“Operating our naval forces far forward—in harm’s way and in contested environments— raises the risks for rivals considering the path of escalation and prevents crisis from escalating into war. Navy and Marine Corps forces demonstrate visible combat readiness, support deterrence, and missile defense. Coast Guard forces provide additional tools for crisis management through capabilities that can de-escalate maritime standoffs nonlethally,” it continues.

To prepare for all-out conflict, the strategy largely aligns with the operational concepts and related shipbuilding plans the Navy has been working on over the past few years. The Navy will achieve a fleet optimized for Distributed Maritime Operations, where a large number of small and unmanned ships will be spread out across the vast Pacific, with larger aircraft carriers, amphibious ships and destroyers armed with long-range weapons and aircraft to contribute to the fight. The Marine Corps will be optimized for its Littoral Operations in a Contested Environment and its Expeditionary Advance Base Operations concepts, where small groups of Marines will be able to maneuver around the battlespace, providing forward refueling stations, temporary missile-launching sites, intelligence-gathering posts and more. And the Coast Guard, which previously hadn’t talked about its role in this future DMO/EABO fight, would contribute with its niche capabilities, such as interdiction teams that could disrupt the flow of logistics to the enemy.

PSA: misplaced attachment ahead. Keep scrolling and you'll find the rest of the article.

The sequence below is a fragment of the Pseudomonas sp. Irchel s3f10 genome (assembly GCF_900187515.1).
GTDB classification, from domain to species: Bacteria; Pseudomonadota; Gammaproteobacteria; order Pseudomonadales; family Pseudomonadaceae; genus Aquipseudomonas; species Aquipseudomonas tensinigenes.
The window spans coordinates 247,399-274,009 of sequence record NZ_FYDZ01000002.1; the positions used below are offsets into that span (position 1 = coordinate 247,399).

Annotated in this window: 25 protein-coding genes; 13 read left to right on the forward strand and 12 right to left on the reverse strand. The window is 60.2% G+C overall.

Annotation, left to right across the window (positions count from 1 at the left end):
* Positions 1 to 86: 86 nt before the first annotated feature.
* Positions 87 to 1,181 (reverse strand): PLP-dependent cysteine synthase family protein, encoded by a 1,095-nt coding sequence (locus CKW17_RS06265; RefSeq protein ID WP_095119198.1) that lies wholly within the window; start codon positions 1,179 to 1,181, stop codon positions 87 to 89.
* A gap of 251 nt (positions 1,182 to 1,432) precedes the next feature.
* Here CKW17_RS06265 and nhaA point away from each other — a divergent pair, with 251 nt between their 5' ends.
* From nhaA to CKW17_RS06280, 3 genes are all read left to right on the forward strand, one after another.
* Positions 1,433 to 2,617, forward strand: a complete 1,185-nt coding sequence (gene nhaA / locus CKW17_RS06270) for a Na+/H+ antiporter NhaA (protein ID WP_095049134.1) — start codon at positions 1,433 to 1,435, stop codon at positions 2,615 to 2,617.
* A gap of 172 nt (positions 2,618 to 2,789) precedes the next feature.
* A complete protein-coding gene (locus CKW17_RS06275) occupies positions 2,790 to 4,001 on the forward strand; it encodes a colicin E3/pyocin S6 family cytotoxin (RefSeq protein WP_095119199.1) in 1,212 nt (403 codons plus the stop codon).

The strategy outlines what a possible conflict could look like in greater detail than the services have previously discussed:

“Controlling the seas enables the Naval Service to project power in support of Joint Force efforts and protect joint and allied forces surging to conflict theaters. Where adversaries must cross open water, sea denial robs them of the initiative, impedes a fait accompli, and prevents them from achieving their objectives. We control or deny the seas by destroying an adversary’s fleet, containing it in areas that prevent meaningful operations, prohibiting it from leaving port, or by controlling sea lines of communication. In collaboration with allies and partners, we will be capable of controlling critical choke points, enabling us to safeguard joint forces flowing into theater and to impose military and economic costs on our adversaries,” it reads.